Inspection/late winter
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  1. #1
    Join Date
    Mar 2017
    Location
    kooskia idaho Usa
    Posts
    11

    Exclamation Inspection/late winter

    Temperatures 52-58 day 36-42 at nite.

    Central idaho 2000 feet elevation Had 62 degrees today inspected hive. Did not notice any drone bees, some capped brood could not see any eggs. Lotsa of bees. Did not see the queen.
    I saw one frame that had white looking balls about 3/16 inch in diameter. What am I looking at? I did not see any queen cells. Been feeding sugar cakes and some syrup.

    Is it too early for the drones?
    The weather this year is colder than usual. It keeps vacillating back and forth.

    any help would bee appreciated.

    Firstpass:

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  3. #2
    Join Date
    Jun 2013
    Location
    Rensselaer County, NY, USA
    Posts
    5,534

    Default Re: Inspection/late winter

    I would ditch the syrup as it's still too cool, unless you are providing it warm in small batches that don't last long enough to cool off at night.

    They will makes drones when the resources are right, and in advance of when they might need them.

    The little white balls are a mystery, unless they are mite frass. What are you doing, or did last year, about mites?

    I'd check again in about 3-5 days for evidence of eggs/queen. You really don't want to go queenless for a long time at this stage. She's probably there, but lack of eggs is a little worrisome. Is this the first time you've inspected since winter? Meaning is there any chance you killed her during the previous inspection? With my beginning students I keep asking what's the significance of seeing eggs each time? Answer: you didn't kill the queen last time!

    Enj.

  4. #3
    Join Date
    Mar 2017
    Location
    kooskia idaho Usa
    Posts
    11

    Default Re: Inspection/late winter

    Quote Originally Posted by enjambres View Post
    I would ditch the syrup as it's still too cool, unless you are providing it warm in small batches that don't last long enough to cool off at night.

    They will makes drones when the resources are right, and in advance of when they might need them.

    The little white balls are a mystery, unless they are mite frass. What are you doing, or did last year, about mites?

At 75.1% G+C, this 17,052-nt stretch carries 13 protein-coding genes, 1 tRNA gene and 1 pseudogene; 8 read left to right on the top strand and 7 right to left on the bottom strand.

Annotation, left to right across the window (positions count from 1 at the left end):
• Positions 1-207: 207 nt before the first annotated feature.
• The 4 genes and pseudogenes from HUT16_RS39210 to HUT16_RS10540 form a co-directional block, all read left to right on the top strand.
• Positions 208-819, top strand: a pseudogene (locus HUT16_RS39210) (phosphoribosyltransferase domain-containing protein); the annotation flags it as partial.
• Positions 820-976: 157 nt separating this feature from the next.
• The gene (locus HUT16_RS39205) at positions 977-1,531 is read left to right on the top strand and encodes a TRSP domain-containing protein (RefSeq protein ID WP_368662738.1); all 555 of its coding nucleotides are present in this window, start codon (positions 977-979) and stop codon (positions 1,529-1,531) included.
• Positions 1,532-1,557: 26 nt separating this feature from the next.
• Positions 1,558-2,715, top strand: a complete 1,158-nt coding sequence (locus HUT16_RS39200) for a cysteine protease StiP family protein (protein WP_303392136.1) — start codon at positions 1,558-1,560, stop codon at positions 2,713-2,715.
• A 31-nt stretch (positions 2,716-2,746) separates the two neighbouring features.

I'd check again in about 3-5 days for evidence of eggs/queen. You really don't want to go queenless for a long time at this stage. She's probably there, but lack of eggs is a little worrisome. Is this the first time you've inspected since winter? Meaning is there any chance you killed her during the previous inspection? With my beginning students I keep asking what's the significance of seeing eggs each time? Answer: you didn't kill the queen last time!

    Enj.
    I have used Oxalic acid vaporizer for mites. I have not treated this season. This is the first opening of hive this season.
    As far as the vaporizer should I treat on a 21 day cycle. Or once in spring and fall. I read many opinions of when to treat.
    First pass

  5. #4
    Join Date
    Jun 2013
    Location
    Rensselaer County, NY, USA
    Posts
    5,534

    Default Re: Inspection/late winter

    If you did a treatment during the broodless period late last year then they may not need any more for awhile.

    But as soon as you can do so, run a sugar roll or alcohol wash to get a read on the mite status now. Repeat monthly until close out. That will tell you if you need to treat this spring.

    I am not sure what you mean by a 21-day cycle of vaporizations. The current standard is three treatments, seven days apart, covering a period of 15 days from start to finish. When I've got a lot of brood in the colony (and therefore OAV is not at its most effective) I often do a fourth treatment on the 22nd day.

    But I usually don't have to treat again after my winter broodless treatment until the middle/end of the next summer. I do weekly sticky board checks all year round and monthly sugar rolls to verify the mite status, so nothing unexpected can sneak up on me.

    The treatment plan that works best for you (your bees in your location) can only be set-up, and safely maintained by diligent monitoring, especially post-treatment verifications that you got the knock-down you intended. It's a bigger mistake to skip testing afterward, than to omit testing routinely before treating, in my opinion.

    If this is the first time you've opened the hive this year, and there is some capped brood visible, then your queen likely is there and doing OK. Sometimes there is an uneven start up to the build-up. Check again in a week and you will likely see young brood, at least if your weather doesn't go downhill in the meantime.

    I find adding a small quantity (3" x 3") of a high-quality pollen sub product (I use Global 15% from Betterbee) is useful in the early stages. Although I don't want to ramp up the build-up too fast and increase swarm risks, I do want to make sure that a short pause in foraging weather doesn't leave the bees without pollen resources to keep feeding the brood they've already started. I am just trying to even out the natural ebb and flow of pollen availabilty. Even if they have some pollen in the lower box, if it turns cold they may not feel like going down to retrieve, so a small slab of pollen sub right on the top of the frames is really useful.

    Good luck with your bees this summer!

    Enjambres

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